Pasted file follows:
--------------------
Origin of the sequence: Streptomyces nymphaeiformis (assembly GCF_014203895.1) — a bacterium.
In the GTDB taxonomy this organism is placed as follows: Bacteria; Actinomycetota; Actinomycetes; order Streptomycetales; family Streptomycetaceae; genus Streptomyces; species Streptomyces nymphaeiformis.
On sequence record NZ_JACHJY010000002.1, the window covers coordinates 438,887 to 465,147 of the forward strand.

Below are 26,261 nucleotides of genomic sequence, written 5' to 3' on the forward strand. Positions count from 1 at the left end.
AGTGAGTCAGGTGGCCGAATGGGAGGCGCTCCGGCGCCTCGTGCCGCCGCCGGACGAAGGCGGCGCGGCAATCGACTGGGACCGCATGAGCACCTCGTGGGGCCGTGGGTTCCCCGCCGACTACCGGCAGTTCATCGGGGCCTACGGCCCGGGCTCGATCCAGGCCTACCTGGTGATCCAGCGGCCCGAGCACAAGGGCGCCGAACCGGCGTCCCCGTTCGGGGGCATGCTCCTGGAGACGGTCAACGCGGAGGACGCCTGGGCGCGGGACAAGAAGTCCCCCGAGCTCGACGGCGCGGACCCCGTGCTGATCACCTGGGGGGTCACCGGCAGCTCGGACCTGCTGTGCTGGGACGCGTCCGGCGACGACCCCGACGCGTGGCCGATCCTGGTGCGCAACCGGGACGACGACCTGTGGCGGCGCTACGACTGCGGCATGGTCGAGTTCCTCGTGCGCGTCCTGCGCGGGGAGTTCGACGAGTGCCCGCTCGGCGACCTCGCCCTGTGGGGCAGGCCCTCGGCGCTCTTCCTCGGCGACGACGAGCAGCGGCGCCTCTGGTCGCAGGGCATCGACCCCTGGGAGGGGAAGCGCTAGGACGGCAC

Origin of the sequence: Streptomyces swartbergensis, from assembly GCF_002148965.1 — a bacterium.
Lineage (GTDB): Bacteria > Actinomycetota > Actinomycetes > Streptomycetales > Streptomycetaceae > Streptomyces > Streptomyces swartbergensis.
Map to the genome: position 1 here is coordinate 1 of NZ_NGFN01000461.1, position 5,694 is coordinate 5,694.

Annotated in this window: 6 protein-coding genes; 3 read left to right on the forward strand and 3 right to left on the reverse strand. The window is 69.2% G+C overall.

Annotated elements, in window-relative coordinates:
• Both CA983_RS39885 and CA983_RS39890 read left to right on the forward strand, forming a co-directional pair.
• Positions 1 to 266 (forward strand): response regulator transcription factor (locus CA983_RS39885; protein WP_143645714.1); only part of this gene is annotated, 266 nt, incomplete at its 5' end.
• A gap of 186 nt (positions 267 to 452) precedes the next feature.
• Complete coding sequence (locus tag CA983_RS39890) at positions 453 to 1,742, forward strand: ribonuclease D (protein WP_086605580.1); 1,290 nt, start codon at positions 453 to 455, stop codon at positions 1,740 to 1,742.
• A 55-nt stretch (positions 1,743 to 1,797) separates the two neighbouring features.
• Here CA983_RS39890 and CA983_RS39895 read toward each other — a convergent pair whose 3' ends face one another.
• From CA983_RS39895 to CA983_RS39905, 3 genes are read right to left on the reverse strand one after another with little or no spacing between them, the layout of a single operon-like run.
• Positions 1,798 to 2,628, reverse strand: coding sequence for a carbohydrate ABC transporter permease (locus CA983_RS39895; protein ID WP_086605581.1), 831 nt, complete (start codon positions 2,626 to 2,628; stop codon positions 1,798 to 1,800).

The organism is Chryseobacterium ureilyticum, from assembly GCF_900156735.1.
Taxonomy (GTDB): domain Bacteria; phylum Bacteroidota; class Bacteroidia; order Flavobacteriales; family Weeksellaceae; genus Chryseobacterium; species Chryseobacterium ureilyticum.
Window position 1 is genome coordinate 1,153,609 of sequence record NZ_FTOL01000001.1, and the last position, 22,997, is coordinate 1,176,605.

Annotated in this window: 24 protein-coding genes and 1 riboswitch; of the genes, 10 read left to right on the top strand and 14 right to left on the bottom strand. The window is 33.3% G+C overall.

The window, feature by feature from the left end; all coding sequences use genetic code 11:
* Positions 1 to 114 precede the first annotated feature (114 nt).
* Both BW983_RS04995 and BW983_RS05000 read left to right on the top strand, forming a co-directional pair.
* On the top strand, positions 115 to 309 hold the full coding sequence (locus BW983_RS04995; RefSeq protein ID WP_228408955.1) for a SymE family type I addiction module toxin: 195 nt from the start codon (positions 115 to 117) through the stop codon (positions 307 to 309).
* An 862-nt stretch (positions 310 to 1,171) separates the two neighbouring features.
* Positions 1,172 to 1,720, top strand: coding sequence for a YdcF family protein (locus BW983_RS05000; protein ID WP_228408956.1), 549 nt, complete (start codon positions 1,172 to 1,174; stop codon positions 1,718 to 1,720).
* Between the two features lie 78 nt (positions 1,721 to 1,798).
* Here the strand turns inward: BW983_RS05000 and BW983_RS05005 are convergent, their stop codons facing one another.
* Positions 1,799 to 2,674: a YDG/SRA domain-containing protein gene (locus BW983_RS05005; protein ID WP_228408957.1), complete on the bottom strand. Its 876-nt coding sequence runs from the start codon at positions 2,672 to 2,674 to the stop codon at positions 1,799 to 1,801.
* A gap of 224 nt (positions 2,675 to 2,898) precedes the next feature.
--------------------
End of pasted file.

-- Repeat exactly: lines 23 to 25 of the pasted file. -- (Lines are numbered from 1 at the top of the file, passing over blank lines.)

The window, feature by feature from the left end; all coding sequences use genetic code 11:
* Positions 1 to 114 precede the first annotated feature (114 nt).
* Both BW983_RS04995 and BW983_RS05000 read left to right on the top strand, forming a co-directional pair.